13. In preparing its financial statements the Organisation follows the UN accounting standards (UNAS) and generally accepted accounting standards in the form of the International Accounting Standards. UN accounting standards are still at the embryonic stage and less complete than IAS. With respect to expenditures, UNAS generally requires the accrual of expenditures. With respect to After Service Benefits they require that organisations either accrue fully for the related expenditures or if not that they disclose the unaccrued amounts in the notes to the financial statements. IAS require the accrual of all expenditures and for After Service benefits there is no exception. The relevant standard which is applicable for financial statements produced starting with 1999 does, however, recognise a transitional measure where an organisation can record the unaccrued liability resulting from the application of the standard over a period of 5 years.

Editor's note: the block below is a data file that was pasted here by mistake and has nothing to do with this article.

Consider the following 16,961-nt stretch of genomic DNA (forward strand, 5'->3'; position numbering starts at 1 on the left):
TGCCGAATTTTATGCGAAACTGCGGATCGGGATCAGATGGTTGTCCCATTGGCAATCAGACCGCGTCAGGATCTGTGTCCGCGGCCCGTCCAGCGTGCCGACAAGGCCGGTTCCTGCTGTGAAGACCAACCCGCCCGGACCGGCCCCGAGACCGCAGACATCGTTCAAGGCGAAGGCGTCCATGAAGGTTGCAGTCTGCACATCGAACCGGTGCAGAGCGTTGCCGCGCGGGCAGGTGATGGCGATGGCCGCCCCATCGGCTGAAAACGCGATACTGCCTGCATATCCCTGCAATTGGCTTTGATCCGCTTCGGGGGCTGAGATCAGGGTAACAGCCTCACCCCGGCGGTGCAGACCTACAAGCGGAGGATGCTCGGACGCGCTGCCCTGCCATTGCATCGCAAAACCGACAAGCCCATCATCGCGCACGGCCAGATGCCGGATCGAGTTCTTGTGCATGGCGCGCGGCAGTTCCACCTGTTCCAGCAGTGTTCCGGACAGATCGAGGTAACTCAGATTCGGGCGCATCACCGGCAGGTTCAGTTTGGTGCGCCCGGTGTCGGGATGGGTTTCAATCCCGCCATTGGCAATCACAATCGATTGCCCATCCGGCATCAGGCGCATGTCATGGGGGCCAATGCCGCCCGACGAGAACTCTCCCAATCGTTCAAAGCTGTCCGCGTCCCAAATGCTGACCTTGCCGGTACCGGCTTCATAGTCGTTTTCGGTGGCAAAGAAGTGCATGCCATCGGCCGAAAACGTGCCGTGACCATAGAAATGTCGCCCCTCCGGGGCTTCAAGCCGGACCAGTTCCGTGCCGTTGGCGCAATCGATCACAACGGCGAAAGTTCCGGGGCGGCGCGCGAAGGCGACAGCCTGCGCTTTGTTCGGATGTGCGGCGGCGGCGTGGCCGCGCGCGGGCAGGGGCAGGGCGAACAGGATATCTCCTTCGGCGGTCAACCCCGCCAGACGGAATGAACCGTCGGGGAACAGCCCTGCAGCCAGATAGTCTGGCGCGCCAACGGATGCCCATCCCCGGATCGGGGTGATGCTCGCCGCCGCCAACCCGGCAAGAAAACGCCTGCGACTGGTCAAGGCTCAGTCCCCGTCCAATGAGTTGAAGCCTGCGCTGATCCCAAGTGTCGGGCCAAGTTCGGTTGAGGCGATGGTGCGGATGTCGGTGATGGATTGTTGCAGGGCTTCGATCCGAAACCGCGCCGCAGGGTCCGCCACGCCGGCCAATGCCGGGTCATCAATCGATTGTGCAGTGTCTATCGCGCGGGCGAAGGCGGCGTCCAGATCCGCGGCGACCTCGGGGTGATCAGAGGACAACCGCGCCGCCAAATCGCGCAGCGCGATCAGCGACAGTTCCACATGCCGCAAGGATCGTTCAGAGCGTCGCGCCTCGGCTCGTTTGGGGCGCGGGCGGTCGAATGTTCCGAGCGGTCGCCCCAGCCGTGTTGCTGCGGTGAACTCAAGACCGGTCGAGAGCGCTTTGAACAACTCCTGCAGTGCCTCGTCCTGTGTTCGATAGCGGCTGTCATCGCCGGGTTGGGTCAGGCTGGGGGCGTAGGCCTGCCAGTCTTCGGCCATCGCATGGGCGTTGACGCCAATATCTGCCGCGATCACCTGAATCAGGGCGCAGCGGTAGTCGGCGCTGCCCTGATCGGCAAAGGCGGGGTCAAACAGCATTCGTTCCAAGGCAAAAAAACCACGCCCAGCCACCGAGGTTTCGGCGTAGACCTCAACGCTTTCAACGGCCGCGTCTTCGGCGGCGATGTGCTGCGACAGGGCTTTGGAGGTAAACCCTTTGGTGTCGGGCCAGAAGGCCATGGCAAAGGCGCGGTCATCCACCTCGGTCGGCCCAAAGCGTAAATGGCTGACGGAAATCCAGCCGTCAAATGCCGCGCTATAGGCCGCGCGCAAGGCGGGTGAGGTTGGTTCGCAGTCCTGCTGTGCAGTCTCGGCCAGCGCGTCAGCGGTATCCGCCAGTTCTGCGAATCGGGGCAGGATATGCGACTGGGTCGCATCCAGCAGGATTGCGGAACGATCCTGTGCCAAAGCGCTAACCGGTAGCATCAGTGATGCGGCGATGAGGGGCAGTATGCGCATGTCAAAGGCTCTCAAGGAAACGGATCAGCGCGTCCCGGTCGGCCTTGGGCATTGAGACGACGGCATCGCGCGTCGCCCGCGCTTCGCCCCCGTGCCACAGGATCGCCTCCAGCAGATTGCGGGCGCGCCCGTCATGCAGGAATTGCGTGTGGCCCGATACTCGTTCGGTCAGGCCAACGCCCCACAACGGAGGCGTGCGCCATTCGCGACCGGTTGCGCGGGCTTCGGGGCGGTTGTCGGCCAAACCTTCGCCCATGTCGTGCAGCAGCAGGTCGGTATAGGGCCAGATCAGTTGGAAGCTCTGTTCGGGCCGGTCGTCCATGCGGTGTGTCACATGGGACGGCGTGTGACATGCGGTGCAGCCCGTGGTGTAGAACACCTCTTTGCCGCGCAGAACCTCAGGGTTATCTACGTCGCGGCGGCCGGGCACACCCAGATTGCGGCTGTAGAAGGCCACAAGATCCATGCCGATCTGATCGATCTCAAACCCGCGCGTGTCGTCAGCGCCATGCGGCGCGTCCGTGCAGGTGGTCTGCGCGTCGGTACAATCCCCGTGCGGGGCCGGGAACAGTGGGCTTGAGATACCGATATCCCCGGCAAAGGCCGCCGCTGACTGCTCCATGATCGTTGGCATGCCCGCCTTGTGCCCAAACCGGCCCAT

14. In FAO's case, because of the size of the unaccrued liability for ASMC reported by the consultant Actuary, a thirty-year period was originally chosen for recording this unaccrued liability in the accounts. However, the subsequent decision of the Governing Bodies to transfer the excess of income over the requirements of the Separation Payments Scheme and Compensation Plan to the ASMC Liability has made possible a shorter amortisation period. In fact, this decision has already resulted in the recording of 35% of the liability in the first biennium. Accordingly no further accounting action is proposed.